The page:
China International Aviation and Aerospace Exhibition at trade show endorsed by Chinese central government

China International Aviation and Aerospace Exhibition at trade show endorsed by Chinese central government


The pervasive view of American analysts seems to be that China is a monolithic actor that has little constraint on its military spending and will use its newfound wealth to challenge American hegemony. This article challenges that proposition on two counts. First, China is not a monolithic actor; under its opaque façade, China has many competing views that vie for inf luence in the pursuit of military space policy. Second, China’s challenge to American hegemony may one day come, but has not arisen yet. The present capabilities demonstrated in the developments in technology, doctrine, and organization do not support the notion that China is challenging the United States. Instead, the intent behind China’s space policy seems to be pursuing and strengthening its regional hegemony. Understanding this intent has several ramifications for the American military.

First, understanding that the Local War school of thought has the dominant influence provides clues to how the People’s Liberation Army views its threat. In space, the purpose has not been to challenge American hegemony, but to reinforce its growing regional hegemony. In tracking Chinese space capabilities, American analysts should be cognizant of strengths and weaknesses compared not only to the United States, but also to countries like Japan and India with whom China has had traditional disagreements.60 As Chinese power grows, China may be inclined to act more aggressively in the region and use space to help it pursue resources or protect territorial claims. The American military should be prepared and plan for conf lict not only between itself and the People’s Liberation Army, but between China and a regional adversary.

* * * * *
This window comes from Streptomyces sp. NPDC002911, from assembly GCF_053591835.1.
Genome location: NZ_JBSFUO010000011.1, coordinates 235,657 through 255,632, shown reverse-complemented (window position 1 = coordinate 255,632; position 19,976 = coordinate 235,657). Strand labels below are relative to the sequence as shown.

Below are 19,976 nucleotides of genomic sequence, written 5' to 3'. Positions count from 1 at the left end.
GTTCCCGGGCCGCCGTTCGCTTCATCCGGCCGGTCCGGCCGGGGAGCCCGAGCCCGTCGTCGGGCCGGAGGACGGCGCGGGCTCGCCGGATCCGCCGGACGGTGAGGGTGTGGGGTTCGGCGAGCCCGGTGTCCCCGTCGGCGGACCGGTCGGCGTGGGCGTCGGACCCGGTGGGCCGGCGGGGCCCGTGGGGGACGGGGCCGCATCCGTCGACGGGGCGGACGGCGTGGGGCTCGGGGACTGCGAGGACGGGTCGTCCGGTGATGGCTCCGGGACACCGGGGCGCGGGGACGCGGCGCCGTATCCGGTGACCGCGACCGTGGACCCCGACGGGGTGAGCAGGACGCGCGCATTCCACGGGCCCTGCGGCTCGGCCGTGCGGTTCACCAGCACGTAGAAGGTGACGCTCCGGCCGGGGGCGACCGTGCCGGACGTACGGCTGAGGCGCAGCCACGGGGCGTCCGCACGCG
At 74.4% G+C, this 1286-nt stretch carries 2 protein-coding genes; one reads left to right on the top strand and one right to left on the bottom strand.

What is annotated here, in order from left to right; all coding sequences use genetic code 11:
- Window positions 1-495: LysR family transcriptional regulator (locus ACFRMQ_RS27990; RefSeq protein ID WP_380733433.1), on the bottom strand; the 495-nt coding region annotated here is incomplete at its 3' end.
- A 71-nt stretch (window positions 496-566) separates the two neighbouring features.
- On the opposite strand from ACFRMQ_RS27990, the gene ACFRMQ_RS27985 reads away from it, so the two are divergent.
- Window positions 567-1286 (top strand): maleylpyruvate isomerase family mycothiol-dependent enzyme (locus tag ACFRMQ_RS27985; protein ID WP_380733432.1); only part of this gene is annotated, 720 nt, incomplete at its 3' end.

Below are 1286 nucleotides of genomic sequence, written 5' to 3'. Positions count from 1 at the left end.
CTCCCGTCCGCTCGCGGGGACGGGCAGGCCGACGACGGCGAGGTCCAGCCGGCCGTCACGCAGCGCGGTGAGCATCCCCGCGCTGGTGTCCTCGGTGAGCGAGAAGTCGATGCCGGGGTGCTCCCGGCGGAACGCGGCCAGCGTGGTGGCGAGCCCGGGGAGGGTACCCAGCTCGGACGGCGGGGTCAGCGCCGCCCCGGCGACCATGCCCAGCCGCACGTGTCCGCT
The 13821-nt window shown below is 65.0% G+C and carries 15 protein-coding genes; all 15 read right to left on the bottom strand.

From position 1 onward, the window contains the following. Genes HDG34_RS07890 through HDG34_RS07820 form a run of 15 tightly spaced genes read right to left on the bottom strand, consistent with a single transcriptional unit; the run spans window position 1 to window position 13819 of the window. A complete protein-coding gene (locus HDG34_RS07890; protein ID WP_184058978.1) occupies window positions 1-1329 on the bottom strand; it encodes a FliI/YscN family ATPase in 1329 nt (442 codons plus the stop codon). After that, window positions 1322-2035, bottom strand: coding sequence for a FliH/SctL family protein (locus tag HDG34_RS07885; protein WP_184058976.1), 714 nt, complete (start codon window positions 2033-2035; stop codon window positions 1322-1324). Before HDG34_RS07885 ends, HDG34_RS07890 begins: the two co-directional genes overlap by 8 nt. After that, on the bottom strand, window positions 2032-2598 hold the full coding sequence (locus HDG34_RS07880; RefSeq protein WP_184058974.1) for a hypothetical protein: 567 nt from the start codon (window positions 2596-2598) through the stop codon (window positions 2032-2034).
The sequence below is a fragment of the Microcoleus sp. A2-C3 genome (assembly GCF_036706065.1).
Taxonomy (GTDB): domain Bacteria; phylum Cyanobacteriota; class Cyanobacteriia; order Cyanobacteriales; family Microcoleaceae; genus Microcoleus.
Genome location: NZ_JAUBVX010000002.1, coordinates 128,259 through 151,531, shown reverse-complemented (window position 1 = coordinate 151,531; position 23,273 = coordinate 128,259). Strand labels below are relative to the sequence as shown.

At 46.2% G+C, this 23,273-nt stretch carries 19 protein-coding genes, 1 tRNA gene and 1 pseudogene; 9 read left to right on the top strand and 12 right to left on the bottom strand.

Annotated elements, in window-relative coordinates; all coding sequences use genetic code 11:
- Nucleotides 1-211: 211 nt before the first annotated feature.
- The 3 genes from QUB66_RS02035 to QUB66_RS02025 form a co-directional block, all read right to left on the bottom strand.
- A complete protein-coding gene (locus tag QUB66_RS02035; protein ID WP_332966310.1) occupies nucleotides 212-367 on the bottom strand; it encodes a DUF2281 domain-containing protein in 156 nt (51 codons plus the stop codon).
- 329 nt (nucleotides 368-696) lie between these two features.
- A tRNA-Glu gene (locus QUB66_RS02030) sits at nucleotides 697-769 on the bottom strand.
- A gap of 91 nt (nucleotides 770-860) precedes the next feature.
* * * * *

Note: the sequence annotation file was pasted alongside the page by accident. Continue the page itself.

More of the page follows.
Second, the United States should be aware that its actions or strategic communications may increase or decrease the inf luence of a certain school of thought. The American military’s propensity to view China as the "enemy" may lead to a self-fulfilling prophecy. American strategic communications that contain poorly veiled portraits of China as its enemy may empower those in China who see space conf lict with the United States as inevitable. A time may come when the dominant school in China is one that sees no other choice but to challenge America in space. But thoughtful actions and words may delay this day and strengthen the hand of more moderate governmental and military elites.